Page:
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the happiness of laying their communications before our readers; and, in the meantime, we indulge the hope, that much good may arise out of the intercourse. sharpeneth iron; so a man sharpeneth the countenance of his friend." While the Synod appeared indifferent to the deadly heresies that had crept into her communion, she was frowned upon by the Christian churches of other countries, and would soon justly have become an outcast from their fellowship; but since she has roused herself from her lethargy, and stood forth as a witness for the truth, the countenance of Christendom begins to shine upon her--the hand of Christian fellowship is stretched out to congratulate her, and she is invited to join her counsels with the followers of the Lamb in other places, for mutual encouragement and support. To the members of the Synod it must be peculiarly gratifying to know, that the Overtures for purifying the ministry of our church, so obnoxious to the enemies of the truth in this country, have called forth the unqualified approbation of the wise and good in other lands. In some letters that have been received by us, an anxious desire has been expressed that similar measures might be adopted by other churches. And we should not wonder if the Synod of Ulster, which had once fallen so low, should thus become an example to others, and her measures be followed by many for the purification of the ministry in the Churches of Christ.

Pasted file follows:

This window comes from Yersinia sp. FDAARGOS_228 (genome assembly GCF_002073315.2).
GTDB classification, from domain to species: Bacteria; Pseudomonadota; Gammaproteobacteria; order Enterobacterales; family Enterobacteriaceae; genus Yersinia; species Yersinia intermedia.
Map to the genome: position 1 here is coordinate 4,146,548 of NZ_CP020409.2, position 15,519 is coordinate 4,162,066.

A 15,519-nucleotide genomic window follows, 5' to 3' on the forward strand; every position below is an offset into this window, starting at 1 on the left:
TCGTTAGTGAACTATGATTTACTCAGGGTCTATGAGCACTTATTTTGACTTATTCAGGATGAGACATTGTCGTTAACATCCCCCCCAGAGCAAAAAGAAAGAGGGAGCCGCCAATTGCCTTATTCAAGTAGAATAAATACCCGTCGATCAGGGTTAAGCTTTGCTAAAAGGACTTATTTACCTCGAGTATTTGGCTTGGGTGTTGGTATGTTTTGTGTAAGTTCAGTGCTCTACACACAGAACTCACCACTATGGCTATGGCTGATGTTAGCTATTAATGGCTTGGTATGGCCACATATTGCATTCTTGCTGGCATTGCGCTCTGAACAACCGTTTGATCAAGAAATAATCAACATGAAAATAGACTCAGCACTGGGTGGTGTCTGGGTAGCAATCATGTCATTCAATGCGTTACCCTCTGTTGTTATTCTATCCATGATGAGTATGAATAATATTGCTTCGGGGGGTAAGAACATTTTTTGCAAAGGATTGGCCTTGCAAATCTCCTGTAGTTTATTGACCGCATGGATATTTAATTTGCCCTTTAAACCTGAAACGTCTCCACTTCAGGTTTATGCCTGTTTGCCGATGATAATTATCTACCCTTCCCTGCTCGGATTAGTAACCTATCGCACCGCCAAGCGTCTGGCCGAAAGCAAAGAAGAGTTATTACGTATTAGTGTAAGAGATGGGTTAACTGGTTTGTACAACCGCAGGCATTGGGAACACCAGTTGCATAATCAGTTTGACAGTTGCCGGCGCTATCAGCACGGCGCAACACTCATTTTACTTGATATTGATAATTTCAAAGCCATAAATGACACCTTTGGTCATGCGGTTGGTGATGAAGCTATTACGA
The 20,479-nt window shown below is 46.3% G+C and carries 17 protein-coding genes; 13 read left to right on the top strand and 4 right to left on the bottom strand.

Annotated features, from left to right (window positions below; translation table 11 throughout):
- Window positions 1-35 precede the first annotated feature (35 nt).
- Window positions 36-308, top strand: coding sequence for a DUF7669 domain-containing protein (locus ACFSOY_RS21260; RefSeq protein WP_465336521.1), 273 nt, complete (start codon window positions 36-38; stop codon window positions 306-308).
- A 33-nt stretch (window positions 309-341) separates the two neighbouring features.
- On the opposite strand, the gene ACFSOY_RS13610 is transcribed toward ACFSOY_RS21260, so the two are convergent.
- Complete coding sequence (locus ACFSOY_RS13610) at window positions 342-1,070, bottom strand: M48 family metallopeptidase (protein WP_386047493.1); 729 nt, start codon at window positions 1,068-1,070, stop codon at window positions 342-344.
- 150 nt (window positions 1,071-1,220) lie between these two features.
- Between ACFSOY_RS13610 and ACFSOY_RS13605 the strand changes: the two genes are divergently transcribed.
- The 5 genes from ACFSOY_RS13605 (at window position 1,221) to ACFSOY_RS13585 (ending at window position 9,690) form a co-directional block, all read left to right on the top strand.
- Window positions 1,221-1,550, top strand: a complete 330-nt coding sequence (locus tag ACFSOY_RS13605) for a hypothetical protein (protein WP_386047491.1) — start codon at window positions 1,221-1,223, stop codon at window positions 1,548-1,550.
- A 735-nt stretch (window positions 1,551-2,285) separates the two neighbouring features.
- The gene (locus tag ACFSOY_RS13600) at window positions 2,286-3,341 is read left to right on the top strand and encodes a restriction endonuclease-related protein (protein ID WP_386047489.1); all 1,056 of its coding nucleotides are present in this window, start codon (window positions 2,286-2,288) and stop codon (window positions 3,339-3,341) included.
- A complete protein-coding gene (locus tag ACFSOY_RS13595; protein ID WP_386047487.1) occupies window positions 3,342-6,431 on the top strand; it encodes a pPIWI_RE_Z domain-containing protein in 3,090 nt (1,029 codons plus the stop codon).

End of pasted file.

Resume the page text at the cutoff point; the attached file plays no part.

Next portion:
II.“ Overtured and agreed to, That it appears highly expedient to unite the Synod's Home Mission and the Presbyterian Society for Ireland, under the name of the “Presbyterian Missionary Society," in connexion with the General Synod of Ulster; that its object be, the revival and ex. tension of vital religion, especially among Presbyterians in Ireland; by disseminating the pure principles of the Gospel, through the agency of faithful and active Missionaries, preaching and instructing from house to louse, in districts destitute of a Gospel ministry ; -by sending out Scripture Readers and Catechists of picty and intelligence ; -by circulating publications, exposing error, and maintaining and enforcing evangelical truth; by assisting infant and weak congregations in support of the Gospel ;-by bringing forward young men of talent and devotedness to the ministry; and by every other means suited to counteract and remove the ignorance, error, and deadness which unhappily prevail amongst our population.”
To the Presbyterian public it must hitherto have appeared an unaccountable circumstance to find two societies professing to have the same object, both under the direction of the members of the Synod, the one connected with it, and the other not, we mean the Synod's Home Mission, and the Presbyterian Society for Ireland. This, however,